Taking the baby

My daughter is graduating from college. She is not very interested in it, but will go through the ceremony and process, for my sake and the sake of the family.

She and I and my son are going to do a graduation errand, turn in the money for the cap and gown or something like that. There are various errands.

We stop by a daycare. My friend B’s third child is there. A girl, a baby. I make her laugh. I take her with us on the errand.

I don’t tell anyone. I don’t even think of it. My daughter is disapproving, but my children are used to me charming strange babies in restaurants and often getting to hold them. They think that this is weird, but parents are always weird. We get to the van and I realize there is no car seat. That is beyond the pale. I also realize that I have taken this baby, no, kidnapped it, and no one knows where it is. I am horrified. My daughter drives back to the day care, my son in the other seat. “I am the car seat,” I say to the baby, knowing that I am not. It’s a VW van in the dream, with no seats in the back, a high bed to sleep on. I hold the baby and pray.

My kids drop me at the daycare. I go in, immediately bursting into tears of apology and guilt. The baby has been fine through all of this. B has already come and gone, deeply upset. The police have not been called yet, I think they suspected that it was me being an idiot. The woman who runs the daycare takes the baby. I am terrified that B and her family have driven to Eastern Washington and I want to offer to take the baby to them at this instant, but I know that no one will trust me with this baby. Ever again.

And I don’t deserve to be trusted.

A man is there. He says that B is working at a restaurant. I want to go to her, to apologize, but I am crying just thinking about it. I would be disruptive. He will go tell her. He leaves.

I wait, guilty. The baby is changed and tucked into a bassinet, safe.

B comes. She looks grey and worn. I am crying. She sees me and goes down on her knees, covering her face, bent forward. I am crying, “I am sorry, I am so sorry, please forgive me!” I am hugging her, “Please will you still be my friend.” She says nothing.

I wake up.

My daughter has two years to graduation. B does not have a third child. Our van is a Ford, with seven seats. My children are the right ages in the dream, young adults. I have not been in a daycare for years. I don’t know either the woman running the daycare or the man. In the dream they are acquaintances, archetypes, people I know but not specific people from my daytime world.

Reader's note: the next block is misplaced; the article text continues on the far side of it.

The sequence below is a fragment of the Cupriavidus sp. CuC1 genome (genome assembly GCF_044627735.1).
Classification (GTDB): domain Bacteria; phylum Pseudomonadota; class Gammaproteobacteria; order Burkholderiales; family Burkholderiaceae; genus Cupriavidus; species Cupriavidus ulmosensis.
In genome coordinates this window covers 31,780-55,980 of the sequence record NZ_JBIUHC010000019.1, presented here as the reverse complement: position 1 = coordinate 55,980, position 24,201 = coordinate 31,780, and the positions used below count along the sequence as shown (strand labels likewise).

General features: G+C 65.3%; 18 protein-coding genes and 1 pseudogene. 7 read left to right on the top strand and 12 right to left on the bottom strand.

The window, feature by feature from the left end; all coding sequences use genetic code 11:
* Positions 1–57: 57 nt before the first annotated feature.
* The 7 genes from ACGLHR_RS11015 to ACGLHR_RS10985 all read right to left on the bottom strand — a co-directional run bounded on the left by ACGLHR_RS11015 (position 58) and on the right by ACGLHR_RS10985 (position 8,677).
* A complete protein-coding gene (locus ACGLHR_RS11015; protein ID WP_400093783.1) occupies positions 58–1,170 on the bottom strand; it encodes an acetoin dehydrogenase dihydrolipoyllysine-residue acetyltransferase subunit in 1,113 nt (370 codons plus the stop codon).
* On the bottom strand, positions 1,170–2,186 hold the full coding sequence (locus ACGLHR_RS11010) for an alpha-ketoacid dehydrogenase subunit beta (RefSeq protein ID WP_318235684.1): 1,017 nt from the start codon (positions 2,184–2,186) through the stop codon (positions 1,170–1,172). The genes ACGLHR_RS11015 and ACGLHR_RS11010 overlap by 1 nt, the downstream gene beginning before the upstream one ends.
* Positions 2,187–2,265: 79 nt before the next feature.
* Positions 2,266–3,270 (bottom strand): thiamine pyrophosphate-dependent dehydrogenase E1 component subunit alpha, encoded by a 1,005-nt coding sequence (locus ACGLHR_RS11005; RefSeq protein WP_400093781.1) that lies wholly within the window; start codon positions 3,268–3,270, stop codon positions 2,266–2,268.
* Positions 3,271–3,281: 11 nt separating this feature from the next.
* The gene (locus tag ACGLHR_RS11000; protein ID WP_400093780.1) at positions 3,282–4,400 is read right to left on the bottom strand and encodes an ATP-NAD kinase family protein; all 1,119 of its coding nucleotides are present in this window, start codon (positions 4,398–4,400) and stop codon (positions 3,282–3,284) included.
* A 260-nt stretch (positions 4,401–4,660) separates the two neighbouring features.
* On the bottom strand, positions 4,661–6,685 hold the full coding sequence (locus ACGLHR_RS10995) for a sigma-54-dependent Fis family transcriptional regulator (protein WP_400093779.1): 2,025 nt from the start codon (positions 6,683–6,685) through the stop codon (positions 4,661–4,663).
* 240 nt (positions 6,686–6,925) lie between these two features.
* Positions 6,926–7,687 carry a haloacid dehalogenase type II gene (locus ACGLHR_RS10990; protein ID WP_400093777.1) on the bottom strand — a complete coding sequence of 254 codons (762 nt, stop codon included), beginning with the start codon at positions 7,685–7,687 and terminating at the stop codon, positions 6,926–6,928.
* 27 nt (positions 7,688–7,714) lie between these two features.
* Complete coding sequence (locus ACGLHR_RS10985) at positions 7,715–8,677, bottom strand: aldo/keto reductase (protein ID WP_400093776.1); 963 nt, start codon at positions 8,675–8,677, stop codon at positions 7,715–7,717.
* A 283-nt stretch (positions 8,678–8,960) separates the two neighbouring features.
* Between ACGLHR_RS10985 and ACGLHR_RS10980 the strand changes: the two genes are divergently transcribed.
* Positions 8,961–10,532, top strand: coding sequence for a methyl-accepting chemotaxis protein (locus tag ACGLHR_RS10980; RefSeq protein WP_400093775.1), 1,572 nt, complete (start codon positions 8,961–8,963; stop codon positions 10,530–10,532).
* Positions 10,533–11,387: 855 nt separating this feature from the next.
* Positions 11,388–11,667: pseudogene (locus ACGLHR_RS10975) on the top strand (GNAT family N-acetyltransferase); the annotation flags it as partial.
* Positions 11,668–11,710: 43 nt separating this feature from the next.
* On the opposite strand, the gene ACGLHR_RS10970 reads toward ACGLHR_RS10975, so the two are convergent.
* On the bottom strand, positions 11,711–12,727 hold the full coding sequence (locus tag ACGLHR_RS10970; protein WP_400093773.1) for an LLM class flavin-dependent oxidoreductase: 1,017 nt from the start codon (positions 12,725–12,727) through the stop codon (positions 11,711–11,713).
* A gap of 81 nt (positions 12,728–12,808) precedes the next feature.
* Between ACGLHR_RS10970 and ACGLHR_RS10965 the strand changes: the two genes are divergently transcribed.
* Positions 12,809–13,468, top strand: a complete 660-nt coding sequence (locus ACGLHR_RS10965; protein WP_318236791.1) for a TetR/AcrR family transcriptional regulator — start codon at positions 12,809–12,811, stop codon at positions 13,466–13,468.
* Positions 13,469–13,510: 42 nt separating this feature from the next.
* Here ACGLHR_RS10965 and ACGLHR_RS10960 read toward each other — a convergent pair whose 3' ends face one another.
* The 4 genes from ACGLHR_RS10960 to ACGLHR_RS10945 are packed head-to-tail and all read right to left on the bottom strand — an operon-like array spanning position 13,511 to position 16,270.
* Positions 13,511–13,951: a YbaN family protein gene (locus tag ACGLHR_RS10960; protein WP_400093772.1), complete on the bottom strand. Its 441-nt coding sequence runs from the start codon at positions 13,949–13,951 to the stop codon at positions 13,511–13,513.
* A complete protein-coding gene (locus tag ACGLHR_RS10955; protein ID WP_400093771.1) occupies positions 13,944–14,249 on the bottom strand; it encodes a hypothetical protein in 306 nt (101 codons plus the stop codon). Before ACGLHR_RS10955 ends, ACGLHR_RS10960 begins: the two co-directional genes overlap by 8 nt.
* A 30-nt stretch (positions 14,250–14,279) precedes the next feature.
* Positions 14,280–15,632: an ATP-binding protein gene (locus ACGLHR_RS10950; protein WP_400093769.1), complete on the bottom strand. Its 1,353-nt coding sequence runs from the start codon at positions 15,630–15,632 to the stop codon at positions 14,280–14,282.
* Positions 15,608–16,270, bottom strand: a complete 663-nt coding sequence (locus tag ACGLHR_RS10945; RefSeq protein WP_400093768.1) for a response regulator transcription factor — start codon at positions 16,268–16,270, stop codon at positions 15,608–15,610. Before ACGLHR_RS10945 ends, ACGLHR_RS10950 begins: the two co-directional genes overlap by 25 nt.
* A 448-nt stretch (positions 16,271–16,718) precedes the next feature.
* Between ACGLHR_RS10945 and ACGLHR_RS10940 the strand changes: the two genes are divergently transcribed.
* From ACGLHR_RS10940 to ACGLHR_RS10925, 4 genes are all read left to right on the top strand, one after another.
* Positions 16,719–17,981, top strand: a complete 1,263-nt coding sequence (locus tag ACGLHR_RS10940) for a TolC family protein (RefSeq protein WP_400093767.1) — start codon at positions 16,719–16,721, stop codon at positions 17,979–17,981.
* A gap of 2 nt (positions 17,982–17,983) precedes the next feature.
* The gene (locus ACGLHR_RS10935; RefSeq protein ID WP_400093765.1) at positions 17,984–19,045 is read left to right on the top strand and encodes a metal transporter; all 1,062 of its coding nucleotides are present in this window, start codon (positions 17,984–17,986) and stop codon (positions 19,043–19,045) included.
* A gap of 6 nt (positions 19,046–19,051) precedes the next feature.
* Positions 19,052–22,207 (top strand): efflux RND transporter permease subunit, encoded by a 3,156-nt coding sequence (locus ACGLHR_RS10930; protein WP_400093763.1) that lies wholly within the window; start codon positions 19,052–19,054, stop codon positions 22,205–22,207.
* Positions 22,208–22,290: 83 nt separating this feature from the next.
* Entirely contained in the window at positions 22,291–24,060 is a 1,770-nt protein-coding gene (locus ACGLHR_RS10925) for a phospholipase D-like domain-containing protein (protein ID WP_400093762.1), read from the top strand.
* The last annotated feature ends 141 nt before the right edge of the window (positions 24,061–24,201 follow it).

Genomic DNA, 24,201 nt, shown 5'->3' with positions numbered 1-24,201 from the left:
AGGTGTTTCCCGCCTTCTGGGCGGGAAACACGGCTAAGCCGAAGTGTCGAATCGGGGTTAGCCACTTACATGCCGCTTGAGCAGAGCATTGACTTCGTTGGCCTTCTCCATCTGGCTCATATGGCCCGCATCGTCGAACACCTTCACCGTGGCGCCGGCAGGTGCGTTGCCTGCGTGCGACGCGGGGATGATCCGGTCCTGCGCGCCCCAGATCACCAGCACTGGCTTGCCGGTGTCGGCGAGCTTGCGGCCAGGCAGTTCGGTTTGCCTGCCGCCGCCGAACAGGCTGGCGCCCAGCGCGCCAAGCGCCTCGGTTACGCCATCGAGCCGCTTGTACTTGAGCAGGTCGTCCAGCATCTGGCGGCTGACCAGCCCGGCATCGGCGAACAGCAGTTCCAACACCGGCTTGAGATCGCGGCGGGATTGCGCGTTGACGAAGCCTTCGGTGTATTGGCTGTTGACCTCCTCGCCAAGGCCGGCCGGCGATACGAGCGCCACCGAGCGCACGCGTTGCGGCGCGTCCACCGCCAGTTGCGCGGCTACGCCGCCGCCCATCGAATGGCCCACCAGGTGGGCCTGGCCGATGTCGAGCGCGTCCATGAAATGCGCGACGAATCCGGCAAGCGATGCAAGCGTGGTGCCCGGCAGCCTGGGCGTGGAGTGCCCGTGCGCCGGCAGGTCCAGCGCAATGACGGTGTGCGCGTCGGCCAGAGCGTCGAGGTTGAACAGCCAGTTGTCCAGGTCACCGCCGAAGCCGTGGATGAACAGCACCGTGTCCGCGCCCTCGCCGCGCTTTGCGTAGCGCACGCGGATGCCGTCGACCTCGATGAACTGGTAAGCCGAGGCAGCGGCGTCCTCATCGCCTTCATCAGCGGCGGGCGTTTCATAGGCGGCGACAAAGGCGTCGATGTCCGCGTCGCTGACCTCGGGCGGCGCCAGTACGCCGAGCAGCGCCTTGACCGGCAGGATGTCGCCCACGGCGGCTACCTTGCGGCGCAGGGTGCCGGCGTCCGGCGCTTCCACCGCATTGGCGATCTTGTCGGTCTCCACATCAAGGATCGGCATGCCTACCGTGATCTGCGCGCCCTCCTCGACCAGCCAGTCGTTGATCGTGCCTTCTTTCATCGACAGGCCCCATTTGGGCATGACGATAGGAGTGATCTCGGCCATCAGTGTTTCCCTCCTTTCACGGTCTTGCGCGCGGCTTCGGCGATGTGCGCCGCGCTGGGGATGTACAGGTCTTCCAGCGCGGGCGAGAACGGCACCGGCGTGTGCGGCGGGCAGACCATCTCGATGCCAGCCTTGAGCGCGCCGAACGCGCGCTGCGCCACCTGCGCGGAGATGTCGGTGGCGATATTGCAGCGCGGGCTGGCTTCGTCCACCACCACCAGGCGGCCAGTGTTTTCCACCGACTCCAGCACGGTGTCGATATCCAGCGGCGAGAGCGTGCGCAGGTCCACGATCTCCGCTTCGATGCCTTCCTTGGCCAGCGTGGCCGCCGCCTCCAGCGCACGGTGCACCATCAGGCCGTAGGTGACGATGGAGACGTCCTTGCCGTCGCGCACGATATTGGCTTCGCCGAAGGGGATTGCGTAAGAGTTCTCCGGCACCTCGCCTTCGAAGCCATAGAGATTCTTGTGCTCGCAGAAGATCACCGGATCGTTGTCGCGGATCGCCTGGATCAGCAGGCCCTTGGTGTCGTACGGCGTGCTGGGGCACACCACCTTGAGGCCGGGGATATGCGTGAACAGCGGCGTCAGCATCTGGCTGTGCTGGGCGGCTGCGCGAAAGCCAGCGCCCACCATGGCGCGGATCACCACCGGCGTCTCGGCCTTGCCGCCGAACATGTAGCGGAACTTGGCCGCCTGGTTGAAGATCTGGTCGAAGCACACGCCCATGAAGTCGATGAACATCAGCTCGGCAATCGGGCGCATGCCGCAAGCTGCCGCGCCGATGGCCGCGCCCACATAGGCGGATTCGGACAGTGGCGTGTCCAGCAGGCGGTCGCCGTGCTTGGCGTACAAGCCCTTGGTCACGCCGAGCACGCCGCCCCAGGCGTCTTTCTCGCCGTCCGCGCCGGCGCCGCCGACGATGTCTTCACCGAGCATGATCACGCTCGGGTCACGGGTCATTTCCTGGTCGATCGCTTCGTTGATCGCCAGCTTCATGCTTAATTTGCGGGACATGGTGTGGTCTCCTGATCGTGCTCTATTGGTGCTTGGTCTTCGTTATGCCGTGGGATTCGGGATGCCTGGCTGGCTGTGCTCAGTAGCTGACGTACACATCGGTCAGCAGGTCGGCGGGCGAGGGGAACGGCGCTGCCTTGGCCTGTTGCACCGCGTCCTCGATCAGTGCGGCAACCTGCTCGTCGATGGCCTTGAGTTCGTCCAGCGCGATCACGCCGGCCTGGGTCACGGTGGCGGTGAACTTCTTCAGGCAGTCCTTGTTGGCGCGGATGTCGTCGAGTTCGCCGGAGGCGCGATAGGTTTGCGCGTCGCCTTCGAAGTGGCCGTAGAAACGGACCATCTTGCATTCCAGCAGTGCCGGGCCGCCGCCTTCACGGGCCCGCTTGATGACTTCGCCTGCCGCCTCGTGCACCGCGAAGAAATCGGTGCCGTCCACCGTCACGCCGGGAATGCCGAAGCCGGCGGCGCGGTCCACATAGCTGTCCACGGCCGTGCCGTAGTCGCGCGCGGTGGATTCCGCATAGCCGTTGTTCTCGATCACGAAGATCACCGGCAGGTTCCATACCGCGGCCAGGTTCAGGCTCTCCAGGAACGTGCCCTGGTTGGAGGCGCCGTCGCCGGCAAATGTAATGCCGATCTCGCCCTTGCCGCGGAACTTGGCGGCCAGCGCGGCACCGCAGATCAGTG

Mundane Monday #166: parent and child

My theme for Munday Monday #165 is parent and child.

I have this small statue in my clinic. I have a small collection of parent/child and mother/child art that I have collected for years. I was separated from my mother at birth, from my father and his family at 4 months and back to my mother and father at 9 months. I was sure that adults loved me but I did not trust them: they kept abandoning me.

As an adult I understand that it was because my mother had active tuberculosis and that the first separation saved my life. But…. I can love people, but trust must be earned.

A patient said last week that I had a political statement in my waiting room. “I do?” I said. He was talking about this statue.

If this is a political statement, I stand by it.

Attach your parent child picture, political statement or not. And much love and hope for every parent and child and love.

One entry from last week, Mundane Monday #165: sand:

KL Allendorfer: Sand.

 

 

Women’s March 2018

My guesstimate is around 2000 people in Port Townsend yesterday, huge range of age, race and gender. Stand up, speak up, march and vote!

And my guess is LOW! The PDN estimates 4000: http://www.peninsuladailynews.com/news/thousands-turn-out-for-peninsula-womens-march-in-port-townsend/.

And more women to run for office. Bravo!

Adverse Childhood Experiences 9: crisis wiring

I spoke to a patient recently about ACE scores. A veteran. Who has had trouble sleeping since childhood.

“What was your childhood like?” I say. “Was sleeping safe?”

“No, it wasn’t. We were in (one of the major cities) in a very bad part of town.”

“So not sleeping well may have been appropriate. To keep you safe. To survive.”

We both think this veteran has PTSD.

“I think I had PTSD as a child. And then the military made it worse.”

I show the veteran the CDC website and ACE pyramid: https://www.cdc.gov/violenceprevention/acestudy/about.html.

Adverse childhood experiences. Leading to disrupted neurodevelopment. Leading to a higher risk of mental health disorders, addiction, high risk behavior, medical disorders and early death.

Ugly, eh? Damaged children.

“But I don’t agree with it.” I say.

My veteran looks at me.

“Disrupted neurodevelopment.” I say. “I don’t agree with that. Different neurodevelopment. Crisis neurodevelopment. We have to have it as a species in order to survive. Think of the Syrian children escaping in boats, parents or sibling drowning. We have to have crisis wiring. It isn’t wrong, it’s different. The problem is really that our culture does not support this wiring.”

“You can say that again.”

“Our culture wants everyone to be raised by the Waltons. Or Leave it to Beaver. But the reality is that things can happen to any child. So we MUST have crisis wiring. Our culture needs to change to support and heal and not outcast those of us with high ACE Scores.”

My Veteran is quiet, thinking that over.

I say, “You may read more about ACE scores but you do not have to. And we can work more on the sleep. And we do believe more and more that the brain can heal and can rewire. But you were wired to survive your childhood and there is no shame in that.”

 

I took the picture in Wisconsin in August.